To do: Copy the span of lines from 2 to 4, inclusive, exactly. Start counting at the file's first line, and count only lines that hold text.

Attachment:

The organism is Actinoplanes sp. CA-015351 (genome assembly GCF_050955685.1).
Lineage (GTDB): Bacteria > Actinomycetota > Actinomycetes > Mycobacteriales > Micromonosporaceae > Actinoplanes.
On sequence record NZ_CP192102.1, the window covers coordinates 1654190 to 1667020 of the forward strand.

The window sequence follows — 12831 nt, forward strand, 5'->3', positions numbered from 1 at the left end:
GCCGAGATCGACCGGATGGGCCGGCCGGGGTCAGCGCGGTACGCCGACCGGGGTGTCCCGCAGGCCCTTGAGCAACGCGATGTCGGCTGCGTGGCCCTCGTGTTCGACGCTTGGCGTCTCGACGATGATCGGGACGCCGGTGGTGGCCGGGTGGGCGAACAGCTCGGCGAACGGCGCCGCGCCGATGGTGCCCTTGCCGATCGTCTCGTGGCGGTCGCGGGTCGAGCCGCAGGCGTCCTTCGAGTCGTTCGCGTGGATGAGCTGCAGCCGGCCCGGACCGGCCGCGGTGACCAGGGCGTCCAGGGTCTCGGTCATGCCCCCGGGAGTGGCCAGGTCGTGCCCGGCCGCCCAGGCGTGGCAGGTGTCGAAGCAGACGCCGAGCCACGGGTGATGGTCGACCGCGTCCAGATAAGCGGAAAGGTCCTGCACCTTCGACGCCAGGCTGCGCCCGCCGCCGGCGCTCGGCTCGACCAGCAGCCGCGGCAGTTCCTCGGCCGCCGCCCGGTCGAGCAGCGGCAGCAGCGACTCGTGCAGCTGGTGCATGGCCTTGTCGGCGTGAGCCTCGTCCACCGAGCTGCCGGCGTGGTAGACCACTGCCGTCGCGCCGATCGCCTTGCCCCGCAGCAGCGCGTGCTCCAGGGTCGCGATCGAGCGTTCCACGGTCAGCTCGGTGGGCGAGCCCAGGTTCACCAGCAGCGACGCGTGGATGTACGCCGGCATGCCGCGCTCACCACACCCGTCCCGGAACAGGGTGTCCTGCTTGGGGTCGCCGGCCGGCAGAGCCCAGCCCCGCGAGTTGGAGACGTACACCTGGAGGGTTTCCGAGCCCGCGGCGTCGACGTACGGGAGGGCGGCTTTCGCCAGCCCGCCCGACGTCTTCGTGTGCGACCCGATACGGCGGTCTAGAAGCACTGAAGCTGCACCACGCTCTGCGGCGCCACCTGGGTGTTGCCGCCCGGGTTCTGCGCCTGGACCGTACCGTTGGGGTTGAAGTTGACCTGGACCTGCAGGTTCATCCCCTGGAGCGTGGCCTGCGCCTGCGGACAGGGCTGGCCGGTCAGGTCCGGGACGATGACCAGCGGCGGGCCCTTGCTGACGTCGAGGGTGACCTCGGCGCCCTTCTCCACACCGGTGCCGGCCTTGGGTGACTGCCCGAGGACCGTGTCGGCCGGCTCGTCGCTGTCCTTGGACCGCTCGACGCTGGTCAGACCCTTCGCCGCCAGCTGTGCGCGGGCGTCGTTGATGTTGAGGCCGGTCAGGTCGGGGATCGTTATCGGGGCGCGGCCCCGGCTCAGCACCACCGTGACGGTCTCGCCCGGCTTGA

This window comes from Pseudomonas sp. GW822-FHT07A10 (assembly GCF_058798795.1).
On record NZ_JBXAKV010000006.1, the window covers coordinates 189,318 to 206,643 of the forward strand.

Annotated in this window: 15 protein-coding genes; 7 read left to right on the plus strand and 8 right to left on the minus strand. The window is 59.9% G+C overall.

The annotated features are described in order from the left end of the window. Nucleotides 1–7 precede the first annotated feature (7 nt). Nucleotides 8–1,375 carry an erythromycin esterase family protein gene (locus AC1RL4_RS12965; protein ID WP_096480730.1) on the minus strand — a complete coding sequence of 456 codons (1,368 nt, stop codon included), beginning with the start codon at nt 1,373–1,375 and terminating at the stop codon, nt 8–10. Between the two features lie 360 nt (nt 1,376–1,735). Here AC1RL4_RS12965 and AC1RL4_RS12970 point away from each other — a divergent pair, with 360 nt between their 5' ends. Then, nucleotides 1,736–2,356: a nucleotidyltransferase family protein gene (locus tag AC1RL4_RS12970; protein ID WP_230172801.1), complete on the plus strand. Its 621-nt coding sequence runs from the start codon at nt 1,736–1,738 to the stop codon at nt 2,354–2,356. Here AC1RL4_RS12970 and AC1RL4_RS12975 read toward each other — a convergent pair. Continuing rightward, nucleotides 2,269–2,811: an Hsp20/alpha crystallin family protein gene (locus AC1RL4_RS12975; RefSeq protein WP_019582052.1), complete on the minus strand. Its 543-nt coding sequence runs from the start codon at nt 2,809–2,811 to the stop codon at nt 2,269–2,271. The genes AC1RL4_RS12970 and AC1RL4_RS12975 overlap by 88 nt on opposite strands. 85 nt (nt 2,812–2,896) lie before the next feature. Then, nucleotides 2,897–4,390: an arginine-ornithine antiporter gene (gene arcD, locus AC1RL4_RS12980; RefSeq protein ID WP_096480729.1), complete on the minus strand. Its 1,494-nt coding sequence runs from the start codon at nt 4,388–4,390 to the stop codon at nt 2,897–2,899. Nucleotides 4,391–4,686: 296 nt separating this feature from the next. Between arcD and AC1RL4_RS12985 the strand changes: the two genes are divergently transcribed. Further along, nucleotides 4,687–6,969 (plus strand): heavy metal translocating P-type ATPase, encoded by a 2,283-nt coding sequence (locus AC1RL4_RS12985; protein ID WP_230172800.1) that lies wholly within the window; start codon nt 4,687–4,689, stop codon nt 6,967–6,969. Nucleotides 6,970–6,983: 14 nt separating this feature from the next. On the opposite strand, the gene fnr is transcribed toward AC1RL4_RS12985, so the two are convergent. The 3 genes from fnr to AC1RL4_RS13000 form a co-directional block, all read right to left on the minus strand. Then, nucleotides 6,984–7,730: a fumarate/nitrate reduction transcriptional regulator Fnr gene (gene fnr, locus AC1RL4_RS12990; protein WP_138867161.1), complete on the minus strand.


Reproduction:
Lineage (GTDB): Bacteria > Actinomycetota > Actinomycetes > Mycobacteriales > Micromonosporaceae > Actinoplanes.
On sequence record NZ_CP192102.1, the window covers coordinates 1654190 to 1667020 of the forward strand.

The window sequence follows — 12831 nt, forward strand, 5'->3', positions numbered from 1 at the left end: